Election officers in Georgia aren’t but positive what the brand new electoral regulation may do

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It’s been a couple of weeks since Georgia’s new electoral law was signed and those in charge of implementing it are still trying to understand what it will do. Many Georgia election officials say the law will make things harder and that their contributions have been ignored. Parts of the law target them directly as well. Emma Hurt reports from the member station WABE in Atlanta.

EMMA HURT, BYLINE: The pandemic made 2020 a difficult year for election administrators. But it was even more complicated for Carlos Nelson of Ware County, Georgia.

CARLOS NELSON: I will remember that this was the year we couldn’t do anything right.

HURT: In November, his office made a mistake and accidentally counted some postal ballot papers twice. The county updated its initial vote count, giving former President Trump 37 additional votes.

NELSON: Then the conservative media got it under control and said it was a change of vote from Biden to Trump.

HURT: Nelson caught the mistake the day after the election. An examination and recount went perfectly. Trump won 70% of the county.

NELSON: But that wasn’t good enough. It was like the cat was out of the pocket now. They have machines that turn voices around.

HURT: He says voters were already skeptical about whether the elections would be fair, but that made it even worse. Some people accused off duty grocery store pollers of casting votes.

NELSON: And if that happened in Ware County, there are probably 13,000 other votes that got flipped, you know? I’m like, come on guys.

HURT: The authors of Georgia’s electoral law say it will add to declining voter confidence, but Nelson says none of this prevented the bug from happening again. He and other election officials say there are parts of the new law they like, but their contributions have often not been taken into account. Tonnie Adams conducts elections in rural Heard County. He testified several times about the bill on behalf of the Georgian Electoral Union.

TONNIE ADAMS: It seemed like everything we told lawmakers – you know, that’s something we think needs to be changed. Here are some pieces of code that don’t make sense that you wrote – that fell on deaf ears.

HURT: Republicans who wrote this bill point out having heard hours of testimony from election officials, experts, and voters. But Adams points out new drop box regulations that don’t make sense to him. For larger counties, the law means less dropboxing. But Heard County, with fewer than 8,000 voters, has to get one now. The box must be in an early voting location that is the Heard County polling station.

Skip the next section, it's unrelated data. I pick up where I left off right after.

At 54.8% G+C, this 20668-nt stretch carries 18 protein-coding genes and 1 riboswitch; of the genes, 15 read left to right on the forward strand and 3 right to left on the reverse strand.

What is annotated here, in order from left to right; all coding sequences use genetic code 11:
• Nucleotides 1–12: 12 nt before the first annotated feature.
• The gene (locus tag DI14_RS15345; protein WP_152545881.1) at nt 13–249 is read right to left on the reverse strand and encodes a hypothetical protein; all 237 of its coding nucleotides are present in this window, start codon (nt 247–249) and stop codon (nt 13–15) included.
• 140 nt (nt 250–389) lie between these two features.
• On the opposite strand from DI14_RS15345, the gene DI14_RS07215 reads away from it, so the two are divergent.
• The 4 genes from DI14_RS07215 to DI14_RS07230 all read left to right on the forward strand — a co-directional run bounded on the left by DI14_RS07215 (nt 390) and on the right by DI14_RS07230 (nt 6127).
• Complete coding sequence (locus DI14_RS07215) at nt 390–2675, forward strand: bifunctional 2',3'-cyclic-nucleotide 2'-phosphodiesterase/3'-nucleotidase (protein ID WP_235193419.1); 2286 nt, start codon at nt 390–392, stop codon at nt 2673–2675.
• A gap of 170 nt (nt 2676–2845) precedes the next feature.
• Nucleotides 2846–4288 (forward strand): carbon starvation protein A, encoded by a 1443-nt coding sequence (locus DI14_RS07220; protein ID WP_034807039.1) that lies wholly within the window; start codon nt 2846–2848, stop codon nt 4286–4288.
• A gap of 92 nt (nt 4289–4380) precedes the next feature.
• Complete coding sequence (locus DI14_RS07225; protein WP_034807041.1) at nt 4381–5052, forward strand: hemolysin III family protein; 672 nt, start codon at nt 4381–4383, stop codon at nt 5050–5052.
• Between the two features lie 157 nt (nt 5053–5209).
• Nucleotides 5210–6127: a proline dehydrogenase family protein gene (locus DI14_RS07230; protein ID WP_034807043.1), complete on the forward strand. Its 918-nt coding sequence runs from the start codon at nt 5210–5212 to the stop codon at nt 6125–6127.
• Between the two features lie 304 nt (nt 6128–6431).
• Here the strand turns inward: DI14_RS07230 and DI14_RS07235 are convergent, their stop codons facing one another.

ADAMS: If someone picks up a ballot instead of dropping it in a box, they’re going to give it to us right away because we’re sitting here voting early. So here really no Dropbox is required.

HURT: And there is another provision that worries him. The new law empowers the state electoral board to appoint someone to take over the electoral management of a district in the event of problems.

ADAMS: The legislature now has three seats that it appoints on the state election committee, and we thought that this was a gross violation of power by a branch of government.

HURT: Adams says there was already an opportunity for the state to intervene in court. According to the new law, a takeover can take place if an election supervisor has proven in at least two elections: “non-compliance, misconduct or gross negligence”.

MILTON KIDD: What is wrongdoing?

HURT: Milton Kidd is the polling officer in suburban Douglas County in Atlanta.

KIDD: I want you to quantify and codify some of these terms used. When you conduct an acquisition, at least give us the mechanism by which we will be valued.

HURT: Tom Mahoney, chairman of the Chatham County Board of Elections, Savannah, supports this provision of the new law.

TOM MAHONEY: I have to say that I welcome this audit because it is part of that transparency. In order for people to have confidence in their choices, they need to be able to see it and complain about it.

HURT: Georgia is not the only state considering laws against election administrators in order to increase confidence. Iowa added criminal penalties for election workers who disobey the leadership. Texas, Missouri, and Arizona are considering other measures to restrict local officials. It’s Milton Kidd again.

KIDD: Elections are one of the few jobs where we expect perfection without recognizing the humanity of the people.

HURT: He also refers to the provision that forbids the districts to take breaks when counting the ballot papers on election day. But right now, Kidd and his colleagues, like Carlos Nelson in Ware County, are just trying to figure out how to implement the law.

To see if you think this law extends or restricts access …

NELSON: I’ll leave that to the experts, you know (laughter)? You know our job is to provide access, enter, you know, and just get people to vote, you know?

HURT: And let’s pat all the election officials on the back, he says.

For NPR News, I’m Emma Hurt in Atlanta.

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